Nobody From Nowhere (@i8dc)

Occasional Common Sense

October 12, 2012: Storen Letting Yadi Go Dancing Still Stings Two Years Later

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Game 5. All Washington Nationals fans remember. An epic collapse in the Nats’ first playoff series, losing a 6 run lead to the Cardinals including a 4-run swing, from from 2 up to 2 down, in one devastating, soul-crushing, monumental 9th inning meltdown.

I was in standing room, right up from 1st base, at the back of section 130. I was with my brother, back here in our hometown from Houston on business. My brother Jon.

The Cardinals fan.

I used to be a Cardinals fan, too. Growing up in Arlington in the 1970s and ’80s, we had no local baseball team. And don’t try to say the Orioles count, because they clearly didn’t; even with 70’s traffic, going to Memorial Stadium for a 7:00 game was a two-hour proposition. So having no local team, we could pick whatever team we wanted. As my dad’s from southern Illinois, adopting his team made sense, so after brief affairs with other teams (Jon with the Reds in the ’70s and me with the Royals in the ’80s), we both became Cardinals fans.

When the Nats came in 2005, I was torn, but not for long. At the first game the Nats hosted against the Cardinals, which Dad and I attended in the Diamond Club, it quickly became clear to me that I was a Nats fan. But when the team’s management under Stan Kasten screwed me in the seat migration to the new stadium (long story for another day), the Nats lost me. Then, as my grudge diminished with time, I eased onto the bandwagon as the 2012 season progressed. By the playoffs, I was all-in.

And so I was watching the last game with my brother (who’s said it’s too bad Dad will have to disinherit me for abandoning his team). We were there the night before with Dad when Jayson Werth smashed a 9th inning tiebreaking homer to erase the Cards’ 2 games to 1 lead (Dad and I have a long history of causing the Cardinals to lose). Having whooped it up then, I actually felt bad for Jon and toned down my celebration when Michael Morse made it 6-0 in Game 5.

Silly me.

In that last awful inning of Game 5, with two out and Carlos Bertran on third base, Cardinals catcher Yadier Molina walked. Then David Freese battled Nats’ closer Drew Storen to a full count. Adam Laroche moved to play behind Yadi, who would be running on the pitch, Yadi took a lead. Then I watched as he took another step. And then he crept some more. As he came to his set position I wondered when Storen would make Molina stop. But then Yadi danced all the way to second base.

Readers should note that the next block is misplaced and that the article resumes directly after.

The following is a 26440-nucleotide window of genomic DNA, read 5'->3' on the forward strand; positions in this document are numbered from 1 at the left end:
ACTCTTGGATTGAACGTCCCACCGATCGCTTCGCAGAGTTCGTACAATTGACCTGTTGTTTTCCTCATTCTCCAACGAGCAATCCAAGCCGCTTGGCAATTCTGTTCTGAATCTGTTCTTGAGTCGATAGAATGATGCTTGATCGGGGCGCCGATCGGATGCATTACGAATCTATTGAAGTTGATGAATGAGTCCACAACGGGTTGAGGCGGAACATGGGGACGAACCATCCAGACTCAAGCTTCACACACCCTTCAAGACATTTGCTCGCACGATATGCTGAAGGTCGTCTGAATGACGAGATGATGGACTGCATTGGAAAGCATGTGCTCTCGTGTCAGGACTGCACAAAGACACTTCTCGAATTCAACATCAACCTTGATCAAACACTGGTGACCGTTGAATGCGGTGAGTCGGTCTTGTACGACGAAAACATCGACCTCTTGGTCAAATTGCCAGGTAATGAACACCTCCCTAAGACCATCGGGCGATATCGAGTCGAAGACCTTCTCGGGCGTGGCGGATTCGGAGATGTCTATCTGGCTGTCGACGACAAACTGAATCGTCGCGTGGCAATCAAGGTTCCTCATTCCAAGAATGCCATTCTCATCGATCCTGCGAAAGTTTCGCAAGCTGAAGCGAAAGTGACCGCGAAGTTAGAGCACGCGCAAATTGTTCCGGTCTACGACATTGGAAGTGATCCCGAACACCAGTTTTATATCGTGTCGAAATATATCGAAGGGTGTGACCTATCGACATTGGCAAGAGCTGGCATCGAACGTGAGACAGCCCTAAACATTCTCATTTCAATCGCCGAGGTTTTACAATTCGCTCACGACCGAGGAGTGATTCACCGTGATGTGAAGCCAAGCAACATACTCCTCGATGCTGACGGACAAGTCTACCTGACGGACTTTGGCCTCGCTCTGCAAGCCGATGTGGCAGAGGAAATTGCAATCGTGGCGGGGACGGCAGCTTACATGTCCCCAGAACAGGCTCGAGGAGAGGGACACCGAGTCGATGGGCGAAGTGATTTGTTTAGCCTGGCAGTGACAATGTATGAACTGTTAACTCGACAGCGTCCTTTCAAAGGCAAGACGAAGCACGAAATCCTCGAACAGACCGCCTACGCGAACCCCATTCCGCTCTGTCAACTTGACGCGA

Yadier Molina mid-way between 1st and 2nd (top right).

Yadier Molina mid-way between 1st and 2nd (top right). Link to video.

I couldn’t believe it. But then, as Storen delivered to the plate, I rationalized the move away, thinking that focusing on the batter was all that mattered. But this is crazy. Molina was the tying run. If, when he reached his set position, Storen noticed that he couldn’t see Molina and stepped off, Molina may not have been able to reach a base before the Nats could make a play on him.

Such a play could have ended the game, with Molina going down as one of the game’s historic boneheads. It could also have ended with the ball thrown into the outfield, allowing Beltran to score from third– with a run that didn’t matter.

The correct play, as TBS announcer Bob Brenly said at the time, was to hold Molina on. His was the run that mattered, and Freese was unlikely to hit a ball to Nats’ 1B Laroche. Keeping the slow-footed Molina close might have prevented him from going to third on a single or scoring on a double. Really, slowing Molina’s advance around the bases should have been the only priority. [Note, the Nationals weren’t the only team with coaches making errors; rookie manager Mike Matheny should have replaced Molina with a faster and better baserunner as soon as he walked.]

But Molina danced to second base, Storen walked Freese, and hits by nobodies David Descalso and Pete Kozma flipped everything.

Wouldn’t be the last time baseball hated me.


Written by David Clayton

October 11, 2014 at 9:56 am

Posted in Baseball

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